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In Afteryears…
The Faces of War


In October 1941, my wife, Frances Ann, gave birth to our first son, Martin. After the outbreak of the war, and while the campaign in the Philippines was still going on, I wrote, from sources in this country, Men on Bataan. In the summer of 1942, Time sent me out as a correspondent in the Pacific, where I spent several months aboard the first Hornet and a short time on Guadalcanal. There, besides observing the Marines, I participated in two air accidents on successive flights, and one of them, the capsizing on landing of a two-seater, open-cockpit, air-sea rescue plane, qualified me for membership in the now rapidly expanding association known as The Enemies of Modern Aviation. I returned to the United States in the autumn, resumed work for Time, wrote Into the Valley, and stood by while our second son, John, was born.

“In Moscow’s Metropole Hotel in June of 1944, I learned by cable of the birth of our daughter.”

Next I went to North Africa and Sicily, where I covered air and infantry phases of the invasion and again took unwilling part in two airplane accidents; again they were on successive flights; and again one of them, the entanglement of a C-47 with a barrage balloon cable and the plane’s consequent crash landing, gave me considerable prestige among The Enemies. In September 1943, I came home, left all my notes from the Mediterranean trip in a taxicab in excitement over seeing my family again, learned that a kind colonel named Austin had taken them from the taxi and then lost them in excitement over seeing his wife, and finally recovered them from the lost-and-found department of the Pennsylvania Hotel. I then went to the mountains of North Carolina where I wrote A Bell for Adano. In the winter of 1943 to 1944, Life sent me on a short trip to Mexico.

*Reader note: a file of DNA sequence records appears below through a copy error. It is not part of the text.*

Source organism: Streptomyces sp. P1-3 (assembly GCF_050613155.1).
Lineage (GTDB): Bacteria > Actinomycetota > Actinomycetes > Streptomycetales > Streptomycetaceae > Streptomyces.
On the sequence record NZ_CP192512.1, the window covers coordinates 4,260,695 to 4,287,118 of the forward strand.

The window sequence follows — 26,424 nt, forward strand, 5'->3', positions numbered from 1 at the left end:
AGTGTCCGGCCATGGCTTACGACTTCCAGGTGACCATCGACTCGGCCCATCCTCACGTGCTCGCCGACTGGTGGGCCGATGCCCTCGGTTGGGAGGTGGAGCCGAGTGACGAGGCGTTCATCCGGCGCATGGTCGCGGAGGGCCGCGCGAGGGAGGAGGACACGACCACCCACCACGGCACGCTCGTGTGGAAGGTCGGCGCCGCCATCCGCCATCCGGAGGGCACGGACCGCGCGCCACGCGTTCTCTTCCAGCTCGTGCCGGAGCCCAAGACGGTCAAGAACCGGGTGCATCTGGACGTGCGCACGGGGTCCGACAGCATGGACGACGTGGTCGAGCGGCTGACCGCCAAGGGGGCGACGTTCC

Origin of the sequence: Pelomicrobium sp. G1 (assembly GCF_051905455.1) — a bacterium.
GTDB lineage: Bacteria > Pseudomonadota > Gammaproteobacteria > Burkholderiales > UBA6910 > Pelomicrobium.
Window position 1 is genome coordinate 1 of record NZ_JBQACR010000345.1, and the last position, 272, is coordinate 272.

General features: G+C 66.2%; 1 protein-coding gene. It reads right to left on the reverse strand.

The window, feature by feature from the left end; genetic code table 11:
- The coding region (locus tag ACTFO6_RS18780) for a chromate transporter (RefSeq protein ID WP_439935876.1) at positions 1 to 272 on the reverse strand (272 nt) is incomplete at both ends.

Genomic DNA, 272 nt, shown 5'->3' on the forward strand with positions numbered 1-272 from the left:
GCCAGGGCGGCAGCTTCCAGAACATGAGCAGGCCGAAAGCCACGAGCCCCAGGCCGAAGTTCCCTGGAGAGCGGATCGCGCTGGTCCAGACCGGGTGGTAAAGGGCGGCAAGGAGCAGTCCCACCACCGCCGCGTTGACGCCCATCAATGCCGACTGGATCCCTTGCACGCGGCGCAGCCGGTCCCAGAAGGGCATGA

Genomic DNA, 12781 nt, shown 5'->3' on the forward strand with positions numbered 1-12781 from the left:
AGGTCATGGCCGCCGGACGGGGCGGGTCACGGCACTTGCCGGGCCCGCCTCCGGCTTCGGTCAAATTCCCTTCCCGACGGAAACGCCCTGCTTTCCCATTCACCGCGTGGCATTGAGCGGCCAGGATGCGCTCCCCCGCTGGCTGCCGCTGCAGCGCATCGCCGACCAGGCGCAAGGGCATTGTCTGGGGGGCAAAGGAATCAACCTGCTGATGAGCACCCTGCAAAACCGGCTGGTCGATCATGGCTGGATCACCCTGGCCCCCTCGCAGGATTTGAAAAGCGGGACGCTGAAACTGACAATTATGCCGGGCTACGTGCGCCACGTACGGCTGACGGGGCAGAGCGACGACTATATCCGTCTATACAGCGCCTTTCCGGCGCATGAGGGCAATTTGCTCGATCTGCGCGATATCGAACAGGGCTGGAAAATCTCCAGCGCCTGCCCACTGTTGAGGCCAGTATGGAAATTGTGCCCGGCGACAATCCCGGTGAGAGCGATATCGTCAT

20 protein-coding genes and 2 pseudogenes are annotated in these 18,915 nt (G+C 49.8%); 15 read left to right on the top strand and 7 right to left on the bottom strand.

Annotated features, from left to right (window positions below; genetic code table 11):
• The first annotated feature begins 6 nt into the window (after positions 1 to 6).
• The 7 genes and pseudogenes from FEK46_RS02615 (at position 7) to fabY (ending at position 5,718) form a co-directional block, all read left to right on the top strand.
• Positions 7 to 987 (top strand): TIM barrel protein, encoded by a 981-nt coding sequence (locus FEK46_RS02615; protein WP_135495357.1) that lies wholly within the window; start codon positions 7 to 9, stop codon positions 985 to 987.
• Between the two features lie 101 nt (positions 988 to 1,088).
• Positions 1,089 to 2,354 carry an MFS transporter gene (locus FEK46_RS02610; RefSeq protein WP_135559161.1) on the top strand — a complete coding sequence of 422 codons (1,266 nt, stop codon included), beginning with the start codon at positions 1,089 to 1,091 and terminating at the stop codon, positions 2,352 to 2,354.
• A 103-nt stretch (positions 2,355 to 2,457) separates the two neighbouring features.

In June of 1944, I went to Russia, and there, I covered the war from Room 475 in the Metropole Hotel in Moscow. I learned by cable, also in that room, of the birth of our daughter, Ann Baird. I made trips to Leningrad, Estonia, and Poland, but I spent most of my time in Moscow covering Russian theatre, writing, music, and art.

Back in the States in 1945 for another breather, I wrote articles for Life and The New Yorker. In November, I went to China and corresponded from there with the same two magazines; spent six weeks in a small Chinese village near Peiping, rode through the Yangtze gorges on an old launch, accompanied Chinese troops on a trip from Shanghai to Manchuria on an LST, and visited Kalgan, which was then Communist-held. Afterwards I flew to Japan and did research for Hiroshima, which I wrote after my return to the United States. At present I am living in the country, writing and enjoying getting acquainted with my family.  the end


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